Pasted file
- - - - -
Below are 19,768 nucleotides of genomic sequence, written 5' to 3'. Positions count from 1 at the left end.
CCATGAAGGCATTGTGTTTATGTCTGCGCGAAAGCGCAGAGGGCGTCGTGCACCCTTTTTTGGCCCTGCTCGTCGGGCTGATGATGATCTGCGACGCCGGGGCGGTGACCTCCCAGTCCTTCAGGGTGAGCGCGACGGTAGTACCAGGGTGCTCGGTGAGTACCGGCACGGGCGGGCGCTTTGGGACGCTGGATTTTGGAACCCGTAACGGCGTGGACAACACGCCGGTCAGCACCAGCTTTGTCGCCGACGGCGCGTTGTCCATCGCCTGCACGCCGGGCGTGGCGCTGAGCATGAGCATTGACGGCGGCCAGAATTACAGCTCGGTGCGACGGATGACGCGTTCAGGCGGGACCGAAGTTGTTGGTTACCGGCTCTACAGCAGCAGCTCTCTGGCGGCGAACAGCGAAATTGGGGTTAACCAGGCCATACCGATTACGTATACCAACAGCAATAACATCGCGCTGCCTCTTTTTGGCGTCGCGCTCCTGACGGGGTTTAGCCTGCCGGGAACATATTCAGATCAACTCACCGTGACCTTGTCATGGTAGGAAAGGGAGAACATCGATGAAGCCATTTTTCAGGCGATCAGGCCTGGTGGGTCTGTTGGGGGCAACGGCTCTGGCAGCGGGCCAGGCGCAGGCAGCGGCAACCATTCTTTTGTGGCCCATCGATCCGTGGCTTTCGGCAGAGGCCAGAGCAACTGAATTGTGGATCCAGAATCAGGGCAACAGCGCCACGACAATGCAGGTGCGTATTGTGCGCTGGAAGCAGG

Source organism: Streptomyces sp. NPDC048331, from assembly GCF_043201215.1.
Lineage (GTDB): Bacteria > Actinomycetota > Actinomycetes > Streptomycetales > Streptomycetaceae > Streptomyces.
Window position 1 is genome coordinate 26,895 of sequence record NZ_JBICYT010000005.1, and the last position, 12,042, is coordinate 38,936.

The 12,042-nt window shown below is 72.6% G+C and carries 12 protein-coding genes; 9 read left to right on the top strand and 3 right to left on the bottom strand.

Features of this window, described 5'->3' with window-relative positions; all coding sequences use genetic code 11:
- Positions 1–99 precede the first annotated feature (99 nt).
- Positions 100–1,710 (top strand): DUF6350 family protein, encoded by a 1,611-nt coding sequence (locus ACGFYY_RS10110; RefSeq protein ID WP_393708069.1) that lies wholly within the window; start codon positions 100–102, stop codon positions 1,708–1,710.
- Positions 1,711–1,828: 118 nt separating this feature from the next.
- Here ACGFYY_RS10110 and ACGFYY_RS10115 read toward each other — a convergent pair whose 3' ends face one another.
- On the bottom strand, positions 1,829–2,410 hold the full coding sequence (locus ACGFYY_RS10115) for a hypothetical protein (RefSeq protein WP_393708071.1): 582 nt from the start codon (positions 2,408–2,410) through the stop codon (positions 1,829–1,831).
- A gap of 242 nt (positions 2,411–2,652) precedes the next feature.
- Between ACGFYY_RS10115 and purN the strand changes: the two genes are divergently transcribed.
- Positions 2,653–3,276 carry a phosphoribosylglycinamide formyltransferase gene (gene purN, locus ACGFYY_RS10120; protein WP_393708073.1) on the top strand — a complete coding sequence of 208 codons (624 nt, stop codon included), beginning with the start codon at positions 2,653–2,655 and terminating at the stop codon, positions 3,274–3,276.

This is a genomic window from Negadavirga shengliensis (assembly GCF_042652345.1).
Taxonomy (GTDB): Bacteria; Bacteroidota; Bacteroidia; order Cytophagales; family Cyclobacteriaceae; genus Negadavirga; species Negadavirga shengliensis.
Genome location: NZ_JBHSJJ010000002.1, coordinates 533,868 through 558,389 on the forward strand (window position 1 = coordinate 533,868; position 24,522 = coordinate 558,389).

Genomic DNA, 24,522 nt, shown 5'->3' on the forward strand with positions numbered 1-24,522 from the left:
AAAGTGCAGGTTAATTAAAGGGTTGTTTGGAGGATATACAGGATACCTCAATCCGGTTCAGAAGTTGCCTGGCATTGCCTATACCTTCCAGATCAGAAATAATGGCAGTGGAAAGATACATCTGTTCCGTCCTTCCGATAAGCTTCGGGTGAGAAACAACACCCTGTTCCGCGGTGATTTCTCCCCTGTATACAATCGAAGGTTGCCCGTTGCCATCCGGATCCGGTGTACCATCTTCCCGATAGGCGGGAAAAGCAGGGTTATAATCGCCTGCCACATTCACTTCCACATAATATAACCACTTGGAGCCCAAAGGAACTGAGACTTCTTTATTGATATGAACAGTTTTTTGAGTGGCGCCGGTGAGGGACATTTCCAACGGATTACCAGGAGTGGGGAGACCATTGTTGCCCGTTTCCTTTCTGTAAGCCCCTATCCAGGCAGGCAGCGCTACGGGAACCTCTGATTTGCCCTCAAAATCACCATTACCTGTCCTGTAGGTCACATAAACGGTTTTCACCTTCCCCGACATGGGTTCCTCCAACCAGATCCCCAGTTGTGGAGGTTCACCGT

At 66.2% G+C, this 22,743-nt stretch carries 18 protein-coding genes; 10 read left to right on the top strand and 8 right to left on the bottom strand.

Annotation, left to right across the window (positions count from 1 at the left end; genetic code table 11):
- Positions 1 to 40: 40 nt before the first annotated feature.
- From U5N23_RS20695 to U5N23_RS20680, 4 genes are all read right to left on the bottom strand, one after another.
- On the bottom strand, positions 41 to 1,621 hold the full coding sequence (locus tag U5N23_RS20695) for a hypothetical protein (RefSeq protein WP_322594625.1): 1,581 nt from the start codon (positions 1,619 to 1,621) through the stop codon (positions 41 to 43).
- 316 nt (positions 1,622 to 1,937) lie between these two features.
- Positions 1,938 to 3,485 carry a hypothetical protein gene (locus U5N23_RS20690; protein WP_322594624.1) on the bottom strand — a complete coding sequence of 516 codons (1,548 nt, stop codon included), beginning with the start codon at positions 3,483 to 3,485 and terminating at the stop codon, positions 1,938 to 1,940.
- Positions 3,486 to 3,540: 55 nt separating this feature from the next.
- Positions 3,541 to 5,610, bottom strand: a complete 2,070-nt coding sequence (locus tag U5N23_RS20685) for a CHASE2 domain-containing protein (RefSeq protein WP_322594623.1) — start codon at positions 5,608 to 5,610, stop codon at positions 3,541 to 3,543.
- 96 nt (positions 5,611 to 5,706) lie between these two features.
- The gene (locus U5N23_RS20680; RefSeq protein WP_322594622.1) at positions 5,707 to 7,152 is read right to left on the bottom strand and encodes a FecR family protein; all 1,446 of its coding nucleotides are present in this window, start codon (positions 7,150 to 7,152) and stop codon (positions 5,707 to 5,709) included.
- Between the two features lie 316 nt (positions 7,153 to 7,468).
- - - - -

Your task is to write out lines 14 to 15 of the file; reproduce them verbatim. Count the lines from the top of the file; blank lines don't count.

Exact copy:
- Between ACGFYY_RS10115 and purN the strand changes: the two genes are divergently transcribed.
- Positions 2,653–3,276 carry a phosphoribosylglycinamide formyltransferase gene (gene purN, locus ACGFYY_RS10120; protein WP_393708073.1) on the top strand — a complete coding sequence of 208 codons (624 nt, stop codon included), beginning with the start codon at positions 2,653–2,655 and terminating at the stop codon, positions 3,274–3,276.